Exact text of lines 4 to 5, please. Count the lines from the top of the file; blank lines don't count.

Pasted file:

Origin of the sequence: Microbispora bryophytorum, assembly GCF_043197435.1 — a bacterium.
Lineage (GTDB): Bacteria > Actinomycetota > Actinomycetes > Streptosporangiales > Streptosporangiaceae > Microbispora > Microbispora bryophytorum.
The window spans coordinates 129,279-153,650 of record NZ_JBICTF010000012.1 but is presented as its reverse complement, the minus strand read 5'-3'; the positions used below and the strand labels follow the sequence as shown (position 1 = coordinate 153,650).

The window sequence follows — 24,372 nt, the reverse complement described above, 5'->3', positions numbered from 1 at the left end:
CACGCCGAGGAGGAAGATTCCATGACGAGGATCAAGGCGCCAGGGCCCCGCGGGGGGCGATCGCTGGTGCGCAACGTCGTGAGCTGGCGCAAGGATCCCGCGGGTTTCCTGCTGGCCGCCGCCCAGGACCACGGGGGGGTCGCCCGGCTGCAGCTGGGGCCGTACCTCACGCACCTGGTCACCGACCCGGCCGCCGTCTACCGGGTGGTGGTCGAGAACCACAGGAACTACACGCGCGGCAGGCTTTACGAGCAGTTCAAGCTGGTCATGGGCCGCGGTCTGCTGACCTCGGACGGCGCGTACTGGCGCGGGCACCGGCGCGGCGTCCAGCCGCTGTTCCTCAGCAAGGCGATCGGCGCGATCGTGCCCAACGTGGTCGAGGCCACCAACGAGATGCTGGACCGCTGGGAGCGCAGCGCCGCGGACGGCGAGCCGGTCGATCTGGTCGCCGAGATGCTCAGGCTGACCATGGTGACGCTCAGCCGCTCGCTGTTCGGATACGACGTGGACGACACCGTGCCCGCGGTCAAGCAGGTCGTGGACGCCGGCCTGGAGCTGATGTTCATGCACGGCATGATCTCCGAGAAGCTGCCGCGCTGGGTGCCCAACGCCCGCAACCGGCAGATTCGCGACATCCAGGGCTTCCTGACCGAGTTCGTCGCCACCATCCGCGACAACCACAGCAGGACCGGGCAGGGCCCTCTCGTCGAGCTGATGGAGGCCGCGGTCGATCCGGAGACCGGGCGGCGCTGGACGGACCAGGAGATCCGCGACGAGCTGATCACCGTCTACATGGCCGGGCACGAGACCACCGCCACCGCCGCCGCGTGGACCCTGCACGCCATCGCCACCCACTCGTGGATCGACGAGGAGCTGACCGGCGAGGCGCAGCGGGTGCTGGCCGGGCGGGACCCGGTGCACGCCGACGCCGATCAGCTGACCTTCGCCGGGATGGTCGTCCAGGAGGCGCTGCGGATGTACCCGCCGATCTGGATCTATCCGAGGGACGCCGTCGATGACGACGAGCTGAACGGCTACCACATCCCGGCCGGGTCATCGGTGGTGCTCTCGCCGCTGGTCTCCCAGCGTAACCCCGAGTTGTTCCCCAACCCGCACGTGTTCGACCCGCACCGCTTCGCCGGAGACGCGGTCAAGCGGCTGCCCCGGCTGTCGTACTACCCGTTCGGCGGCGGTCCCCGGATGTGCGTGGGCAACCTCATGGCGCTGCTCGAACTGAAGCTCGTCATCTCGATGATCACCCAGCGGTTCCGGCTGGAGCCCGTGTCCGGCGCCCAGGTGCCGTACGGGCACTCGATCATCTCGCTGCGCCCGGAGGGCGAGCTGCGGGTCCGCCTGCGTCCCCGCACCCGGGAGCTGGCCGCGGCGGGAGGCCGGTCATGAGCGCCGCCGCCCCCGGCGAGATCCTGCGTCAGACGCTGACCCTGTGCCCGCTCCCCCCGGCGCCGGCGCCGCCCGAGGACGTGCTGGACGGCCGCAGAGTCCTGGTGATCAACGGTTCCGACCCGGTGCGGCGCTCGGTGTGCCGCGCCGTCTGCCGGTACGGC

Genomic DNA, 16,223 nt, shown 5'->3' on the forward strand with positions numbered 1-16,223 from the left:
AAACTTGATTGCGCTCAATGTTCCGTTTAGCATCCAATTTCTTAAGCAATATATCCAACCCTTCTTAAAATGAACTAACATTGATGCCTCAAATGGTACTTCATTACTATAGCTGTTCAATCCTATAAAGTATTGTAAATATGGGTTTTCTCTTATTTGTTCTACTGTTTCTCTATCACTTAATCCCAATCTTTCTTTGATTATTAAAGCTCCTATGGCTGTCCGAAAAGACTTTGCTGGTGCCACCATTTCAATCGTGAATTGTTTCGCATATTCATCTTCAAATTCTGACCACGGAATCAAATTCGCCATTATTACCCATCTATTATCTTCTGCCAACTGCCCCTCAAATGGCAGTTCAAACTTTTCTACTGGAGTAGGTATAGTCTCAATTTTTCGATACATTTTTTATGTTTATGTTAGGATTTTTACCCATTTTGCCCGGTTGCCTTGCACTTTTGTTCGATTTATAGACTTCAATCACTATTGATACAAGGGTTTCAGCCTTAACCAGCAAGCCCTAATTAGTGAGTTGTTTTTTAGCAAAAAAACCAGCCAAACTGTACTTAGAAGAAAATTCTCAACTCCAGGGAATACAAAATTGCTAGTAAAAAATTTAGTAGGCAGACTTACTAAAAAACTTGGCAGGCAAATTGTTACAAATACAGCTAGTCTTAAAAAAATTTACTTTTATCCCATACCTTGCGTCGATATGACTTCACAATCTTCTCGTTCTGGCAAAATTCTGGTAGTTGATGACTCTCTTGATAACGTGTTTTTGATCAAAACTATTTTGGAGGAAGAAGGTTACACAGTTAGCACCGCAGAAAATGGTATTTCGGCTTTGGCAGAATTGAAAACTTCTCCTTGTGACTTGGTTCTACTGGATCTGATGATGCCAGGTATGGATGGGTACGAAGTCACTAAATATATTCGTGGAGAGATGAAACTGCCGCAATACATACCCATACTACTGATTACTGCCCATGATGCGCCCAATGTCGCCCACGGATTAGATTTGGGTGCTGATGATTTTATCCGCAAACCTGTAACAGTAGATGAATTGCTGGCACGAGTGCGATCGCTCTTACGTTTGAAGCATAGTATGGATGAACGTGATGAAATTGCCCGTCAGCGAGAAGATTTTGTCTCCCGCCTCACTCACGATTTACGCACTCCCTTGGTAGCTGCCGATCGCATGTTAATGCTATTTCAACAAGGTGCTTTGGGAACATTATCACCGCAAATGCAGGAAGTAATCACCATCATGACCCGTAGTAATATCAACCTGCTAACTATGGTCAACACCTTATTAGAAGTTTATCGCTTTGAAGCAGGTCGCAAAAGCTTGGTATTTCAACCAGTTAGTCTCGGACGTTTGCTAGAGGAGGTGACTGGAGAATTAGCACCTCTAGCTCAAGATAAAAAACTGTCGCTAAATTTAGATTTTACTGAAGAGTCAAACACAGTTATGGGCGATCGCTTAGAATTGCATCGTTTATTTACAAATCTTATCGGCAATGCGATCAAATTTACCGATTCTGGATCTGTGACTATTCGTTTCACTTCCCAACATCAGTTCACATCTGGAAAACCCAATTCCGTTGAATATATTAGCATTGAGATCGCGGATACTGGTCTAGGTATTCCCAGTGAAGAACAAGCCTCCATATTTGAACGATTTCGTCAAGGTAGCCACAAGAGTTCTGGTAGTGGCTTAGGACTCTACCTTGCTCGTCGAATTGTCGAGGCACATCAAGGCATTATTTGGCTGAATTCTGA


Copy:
The window sequence follows — 24,372 nt, the reverse complement described above, 5'->3', positions numbered from 1 at the left end:
CACGCCGAGGAGGAAGATTCCATGACGAGGATCAAGGCGCCAGGGCCCCGCGGGGGGCGATCGCTGGTGCGCAACGTCGTGAGCTGGCGCAAGGATCCCGCGGGTTTCCTGCTGGCCGCCGCCCAGGACCACGGGGGGGTCGCCCGGCTGCAGCTGGGGCCGTACCTCACGCACCTGGTCACCGACCCGGCCGCCGTCTACCGGGTGGTGGTCGAGAACCACAGGAACTACACGCGCGGCAGGCTTTACGAGCAGTTCAAGCTGGTCATGGGCCGCGGTCTGCTGACCTCGGACGGCGCGTACTGGCGCGGGCACCGGCGCGGCGTCCAGCCGCTGTTCCTCAGCAAGGCGATCGGCGCGATCGTGCCCAACGTGGTCGAGGCCACCAACGAGATGCTGGACCGCTGGGAGCGCAGCGCCGCGGACGGCGAGCCGGTCGATCTGGTCGCCGAGATGCTCAGGCTGACCATGGTGACGCTCAGCCGCTCGCTGTTCGGATACGACGTGGACGACACCGTGCCCGCGGTCAAGCAGGTCGTGGACGCCGGCCTGGAGCTGATGTTCATGCACGGCATGATCTCCGAGAAGCTGCCGCGCTGGGTGCCCAACGCCCGCAACCGGCAGATTCGCGACATCCAGGGCTTCCTGACCGAGTTCGTCGCCACCATCCGCGACAACCACAGCAGGACCGGGCAGGGCCCTCTCGTCGAGCTGATGGAGGCCGCGGTCGATCCGGAGACCGGGCGGCGCTGGACGGACCAGGAGATCCGCGACGAGCTGATCACCGTCTACATGGCCGGGCACGAGACCACCGCCACCGCCGCCGCGTGGACCCTGCACGCCATCGCCACCCACTCGTGGATCGACGAGGAGCTGACCGGCGAGGCGCAGCGGGTGCTGGCCGGGCGGGACCCGGTGCACGCCGACGCCGATCAGCTGACCTTCGCCGGGATGGTCGTCCAGGAGGCGCTGCGGATGTACCCGCCGATCTGGATCTATCCGAGGGACGCCGTCGATGACGACGAGCTGAACGGCTACCACATCCCGGCCGGGTCATCGGTGGTGCTCTCGCCGCTGGTCTCCCAGCGTAACCCCGAGTTGTTCCCCAACCCGCACGTGTTCGACCCGCACCGCTTCGCCGGAGACGCGGTCAAGCGGCTGCCCCGGCTGTCGTACTACCCGTTCGGCGGCGGTCCCCGGATGTGCGTGGGCAACCTCATGGCGCTGCTCGAACTGAAGCTCGTCATCTCGATGATCACCCAGCGGTTCCGGCTGGAGCCCGTGTCCGGCGCCCAGGTGCCGTACGGGCACTCGATCATCTCGCTGCGCCCGGAGGGCGAGCTGCGGGTCCGCCTGCGTCCCCGCACCCGGGAGCTGGCCGCGGCGGGAGGCCGGTCATGAGCGCCGCCGCCCCCGGCGAGATCCTGCGTCAGACGCTGACCCTGTGCCCGCTCCCCCCGGCGCCGGCGCCGCCCGAGGACGTGCTGGACGGCCGCAGAGTCCTGGTGATCAACGGTTCCGACCCGGTGCGGCGCTCGGTGTGCCGCGCCGTCTGCCGGTACGGC